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In March 2020 the Gallery closed to the public for the first time since opening in1824.

Even during the Second World War, as bombs fell on London, and the Gallery was emptied of its paintings, it did not close.  

Thanks to the pianist Dame Myra Hess, during the war years, music replaced paintings as the Gallery's main attraction.

She was inspired to organise daily, free concerts in the Gallery for culture-starved Londoners. The concerts grew and became very popular - crowds queued round into Charing Cross Road to get a place inside.

Image: Dame Myra Hess playing in the Gallery © The National Gallery, London

In July this year, in the spirit of Dame Myra Hess, the London Philharmonic Orchestra played inside the Gallery to bring music and art to an audience again living through a time of crisis.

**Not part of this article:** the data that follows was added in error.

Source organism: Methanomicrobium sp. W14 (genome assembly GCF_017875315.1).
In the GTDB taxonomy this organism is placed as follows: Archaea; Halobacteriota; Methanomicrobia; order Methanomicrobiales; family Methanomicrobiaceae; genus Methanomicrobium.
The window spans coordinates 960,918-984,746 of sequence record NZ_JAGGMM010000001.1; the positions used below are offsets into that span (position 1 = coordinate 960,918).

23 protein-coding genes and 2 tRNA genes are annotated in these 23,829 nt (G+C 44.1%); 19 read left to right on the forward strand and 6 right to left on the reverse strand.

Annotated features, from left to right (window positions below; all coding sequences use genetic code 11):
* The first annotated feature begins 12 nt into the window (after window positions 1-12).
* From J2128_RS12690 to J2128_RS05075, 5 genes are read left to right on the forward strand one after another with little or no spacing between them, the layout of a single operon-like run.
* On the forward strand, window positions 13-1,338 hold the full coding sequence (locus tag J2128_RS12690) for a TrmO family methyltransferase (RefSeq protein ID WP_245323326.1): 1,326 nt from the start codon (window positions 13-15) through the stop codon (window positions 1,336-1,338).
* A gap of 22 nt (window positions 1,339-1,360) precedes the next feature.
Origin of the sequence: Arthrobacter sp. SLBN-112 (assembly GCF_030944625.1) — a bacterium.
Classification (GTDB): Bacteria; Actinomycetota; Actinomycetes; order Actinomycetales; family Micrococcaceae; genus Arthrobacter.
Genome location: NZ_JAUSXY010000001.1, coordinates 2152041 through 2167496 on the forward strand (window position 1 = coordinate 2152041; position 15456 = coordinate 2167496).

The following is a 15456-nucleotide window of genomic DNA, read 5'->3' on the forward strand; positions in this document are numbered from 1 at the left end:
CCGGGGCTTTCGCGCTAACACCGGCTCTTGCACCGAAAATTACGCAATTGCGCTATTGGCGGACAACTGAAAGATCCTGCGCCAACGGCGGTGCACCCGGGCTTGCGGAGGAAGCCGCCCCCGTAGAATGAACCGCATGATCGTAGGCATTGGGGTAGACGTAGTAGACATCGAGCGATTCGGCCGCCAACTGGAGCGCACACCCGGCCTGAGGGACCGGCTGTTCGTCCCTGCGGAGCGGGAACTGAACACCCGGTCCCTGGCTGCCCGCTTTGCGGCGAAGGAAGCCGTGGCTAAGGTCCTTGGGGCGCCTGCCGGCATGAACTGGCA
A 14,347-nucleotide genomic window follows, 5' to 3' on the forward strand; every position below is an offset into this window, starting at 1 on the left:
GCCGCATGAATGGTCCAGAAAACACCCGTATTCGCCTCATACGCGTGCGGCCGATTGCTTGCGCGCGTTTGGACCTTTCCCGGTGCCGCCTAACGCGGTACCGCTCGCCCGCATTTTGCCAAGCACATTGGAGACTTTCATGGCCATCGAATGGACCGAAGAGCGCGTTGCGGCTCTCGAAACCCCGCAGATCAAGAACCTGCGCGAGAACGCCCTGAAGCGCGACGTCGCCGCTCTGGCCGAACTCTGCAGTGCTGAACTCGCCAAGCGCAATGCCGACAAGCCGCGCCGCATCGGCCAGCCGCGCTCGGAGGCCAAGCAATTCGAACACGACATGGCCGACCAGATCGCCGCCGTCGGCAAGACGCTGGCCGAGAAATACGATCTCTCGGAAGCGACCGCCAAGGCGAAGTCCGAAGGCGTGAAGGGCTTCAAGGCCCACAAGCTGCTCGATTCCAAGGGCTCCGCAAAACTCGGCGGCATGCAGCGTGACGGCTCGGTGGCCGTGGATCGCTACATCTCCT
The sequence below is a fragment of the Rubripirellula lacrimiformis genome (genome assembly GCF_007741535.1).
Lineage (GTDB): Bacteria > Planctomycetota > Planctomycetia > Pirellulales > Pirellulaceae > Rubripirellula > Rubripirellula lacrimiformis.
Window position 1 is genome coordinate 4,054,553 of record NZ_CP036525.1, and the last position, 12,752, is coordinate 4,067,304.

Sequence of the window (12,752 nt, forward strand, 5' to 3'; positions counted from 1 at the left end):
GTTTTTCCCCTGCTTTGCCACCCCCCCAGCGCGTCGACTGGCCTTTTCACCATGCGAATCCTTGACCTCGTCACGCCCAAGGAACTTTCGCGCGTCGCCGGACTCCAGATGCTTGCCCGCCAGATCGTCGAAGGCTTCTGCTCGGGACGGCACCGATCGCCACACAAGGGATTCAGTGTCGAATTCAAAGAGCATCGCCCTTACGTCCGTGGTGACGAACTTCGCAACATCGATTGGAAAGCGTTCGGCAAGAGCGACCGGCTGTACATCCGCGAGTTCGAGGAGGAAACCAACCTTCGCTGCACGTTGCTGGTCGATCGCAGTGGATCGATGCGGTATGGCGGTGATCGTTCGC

However, this time, with large gatherings ruled out because of COVID-19, our audience was not in the Gallery but watching and listening online from their homes. 

Here's how we made it happen

Film

1 video

Behind the scenes with the London Philharmonic Orchestra

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5:08

Enjoy the performances

Filmed and recorded in the empty Gallery with no audience, paintings and music came together across four pieces of music. 

You can watch and listen to the performances, below. We will be releasing a new performance every week throughout October.

Hear the music, see the paintings

The music of Antonín Dvořák with paintings by Giuseppe Maria Crespi and Akseli Gallen-kallela
Joseph Haydn's 'String trio in C major' of 1766 with a painting by François-Hubert Drouais
Ernő Dohnányi, 'Serenade for String Trio' Op.10, 1902 with paintings by Velázquez and Klimt
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